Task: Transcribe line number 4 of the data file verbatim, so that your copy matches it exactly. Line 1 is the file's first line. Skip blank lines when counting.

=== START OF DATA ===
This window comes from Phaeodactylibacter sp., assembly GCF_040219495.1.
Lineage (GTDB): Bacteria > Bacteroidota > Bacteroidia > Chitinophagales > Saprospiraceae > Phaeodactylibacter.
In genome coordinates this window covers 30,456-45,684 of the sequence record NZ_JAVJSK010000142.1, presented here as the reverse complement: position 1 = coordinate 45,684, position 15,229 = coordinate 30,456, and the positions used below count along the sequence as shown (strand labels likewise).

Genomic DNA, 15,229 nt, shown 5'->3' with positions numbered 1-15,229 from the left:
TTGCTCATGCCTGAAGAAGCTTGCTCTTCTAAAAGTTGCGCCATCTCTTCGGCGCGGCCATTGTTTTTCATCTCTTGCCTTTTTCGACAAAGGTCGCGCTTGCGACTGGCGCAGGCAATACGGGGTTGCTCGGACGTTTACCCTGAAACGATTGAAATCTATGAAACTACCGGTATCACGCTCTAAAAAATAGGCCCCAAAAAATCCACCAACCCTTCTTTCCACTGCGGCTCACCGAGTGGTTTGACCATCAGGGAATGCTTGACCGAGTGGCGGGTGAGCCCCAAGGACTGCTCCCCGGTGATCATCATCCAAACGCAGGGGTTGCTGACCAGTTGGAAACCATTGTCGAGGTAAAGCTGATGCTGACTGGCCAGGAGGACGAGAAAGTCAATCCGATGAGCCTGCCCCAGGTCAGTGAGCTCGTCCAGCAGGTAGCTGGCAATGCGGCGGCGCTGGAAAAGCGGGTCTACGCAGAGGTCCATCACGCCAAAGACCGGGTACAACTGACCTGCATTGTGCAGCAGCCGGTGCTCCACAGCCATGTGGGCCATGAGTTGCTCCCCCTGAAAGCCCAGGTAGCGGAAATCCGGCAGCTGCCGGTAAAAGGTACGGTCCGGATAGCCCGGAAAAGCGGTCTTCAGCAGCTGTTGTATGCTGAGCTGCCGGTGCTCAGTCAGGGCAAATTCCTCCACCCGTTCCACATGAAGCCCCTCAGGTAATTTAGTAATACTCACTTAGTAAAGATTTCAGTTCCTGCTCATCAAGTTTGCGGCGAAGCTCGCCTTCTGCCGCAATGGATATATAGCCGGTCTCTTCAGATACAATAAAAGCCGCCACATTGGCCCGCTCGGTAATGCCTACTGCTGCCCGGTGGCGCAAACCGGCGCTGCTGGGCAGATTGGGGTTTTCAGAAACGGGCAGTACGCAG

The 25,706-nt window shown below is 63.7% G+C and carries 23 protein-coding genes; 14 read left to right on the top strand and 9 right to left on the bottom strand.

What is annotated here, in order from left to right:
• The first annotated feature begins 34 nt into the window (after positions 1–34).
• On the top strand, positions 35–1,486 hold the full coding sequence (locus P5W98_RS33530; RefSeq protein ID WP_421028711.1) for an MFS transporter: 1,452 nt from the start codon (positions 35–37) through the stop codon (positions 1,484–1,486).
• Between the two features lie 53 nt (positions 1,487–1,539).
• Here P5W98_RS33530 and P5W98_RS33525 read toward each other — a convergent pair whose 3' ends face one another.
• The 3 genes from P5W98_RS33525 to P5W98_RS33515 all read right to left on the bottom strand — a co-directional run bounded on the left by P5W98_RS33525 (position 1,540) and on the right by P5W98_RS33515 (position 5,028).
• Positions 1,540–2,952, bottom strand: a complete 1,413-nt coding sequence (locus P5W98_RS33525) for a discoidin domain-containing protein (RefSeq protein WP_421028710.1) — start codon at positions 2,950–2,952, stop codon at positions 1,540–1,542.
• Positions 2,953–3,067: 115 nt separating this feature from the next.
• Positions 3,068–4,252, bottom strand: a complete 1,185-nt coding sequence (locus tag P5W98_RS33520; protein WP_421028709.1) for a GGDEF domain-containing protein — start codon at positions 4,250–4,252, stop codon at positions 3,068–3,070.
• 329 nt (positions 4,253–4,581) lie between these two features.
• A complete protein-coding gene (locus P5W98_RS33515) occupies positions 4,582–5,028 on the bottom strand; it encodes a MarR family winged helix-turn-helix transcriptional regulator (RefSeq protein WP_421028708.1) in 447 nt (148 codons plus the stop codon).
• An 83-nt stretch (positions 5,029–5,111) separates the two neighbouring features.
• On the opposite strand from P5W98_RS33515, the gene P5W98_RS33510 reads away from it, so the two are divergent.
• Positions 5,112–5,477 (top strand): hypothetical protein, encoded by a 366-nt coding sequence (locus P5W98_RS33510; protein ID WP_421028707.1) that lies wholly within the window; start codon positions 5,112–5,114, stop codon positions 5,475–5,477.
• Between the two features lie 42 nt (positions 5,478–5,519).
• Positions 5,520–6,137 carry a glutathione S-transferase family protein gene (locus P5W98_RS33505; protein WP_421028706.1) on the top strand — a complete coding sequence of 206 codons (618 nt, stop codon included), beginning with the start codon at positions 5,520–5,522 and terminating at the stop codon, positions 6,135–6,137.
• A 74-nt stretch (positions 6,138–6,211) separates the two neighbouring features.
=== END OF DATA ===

Genomic DNA, 15,229 nt, shown 5'->3' with positions numbered 1-15,229 from the left: